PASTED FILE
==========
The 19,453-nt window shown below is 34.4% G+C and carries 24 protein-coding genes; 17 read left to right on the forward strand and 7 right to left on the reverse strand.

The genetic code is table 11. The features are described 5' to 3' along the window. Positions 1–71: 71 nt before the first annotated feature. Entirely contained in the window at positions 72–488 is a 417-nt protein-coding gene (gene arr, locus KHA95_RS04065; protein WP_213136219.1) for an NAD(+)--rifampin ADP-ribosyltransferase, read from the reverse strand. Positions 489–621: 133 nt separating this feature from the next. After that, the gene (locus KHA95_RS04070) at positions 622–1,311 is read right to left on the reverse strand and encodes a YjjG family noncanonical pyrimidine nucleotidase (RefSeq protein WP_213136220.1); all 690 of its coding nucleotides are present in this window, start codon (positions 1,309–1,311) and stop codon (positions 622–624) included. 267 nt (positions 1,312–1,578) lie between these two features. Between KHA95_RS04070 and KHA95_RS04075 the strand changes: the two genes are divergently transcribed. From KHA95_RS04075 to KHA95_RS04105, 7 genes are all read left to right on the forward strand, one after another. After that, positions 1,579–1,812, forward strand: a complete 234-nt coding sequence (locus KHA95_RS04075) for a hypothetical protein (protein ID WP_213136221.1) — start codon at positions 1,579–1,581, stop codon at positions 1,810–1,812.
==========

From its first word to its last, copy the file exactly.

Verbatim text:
The 19,453-nt window shown below is 34.4% G+C and carries 24 protein-coding genes; 17 read left to right on the forward strand and 7 right to left on the reverse strand.

The genetic code is table 11. The features are described 5' to 3' along the window. Positions 1–71: 71 nt before the first annotated feature. Entirely contained in the window at positions 72–488 is a 417-nt protein-coding gene (gene arr, locus KHA95_RS04065; protein WP_213136219.1) for an NAD(+)--rifampin ADP-ribosyltransferase, read from the reverse strand. Positions 489–621: 133 nt separating this feature from the next. After that, the gene (locus KHA95_RS04070) at positions 622–1,311 is read right to left on the reverse strand and encodes a YjjG family noncanonical pyrimidine nucleotidase (RefSeq protein WP_213136220.1); all 690 of its coding nucleotides are present in this window, start codon (positions 1,309–1,311) and stop codon (positions 622–624) included. 267 nt (positions 1,312–1,578) lie between these two features. Between KHA95_RS04070 and KHA95_RS04075 the strand changes: the two genes are divergently transcribed. From KHA95_RS04075 to KHA95_RS04105, 7 genes are all read left to right on the forward strand, one after another. After that, positions 1,579–1,812, forward strand: a complete 234-nt coding sequence (locus KHA95_RS04075) for a hypothetical protein (protein ID WP_213136221.1) — start codon at positions 1,579–1,581, stop codon at positions 1,810–1,812.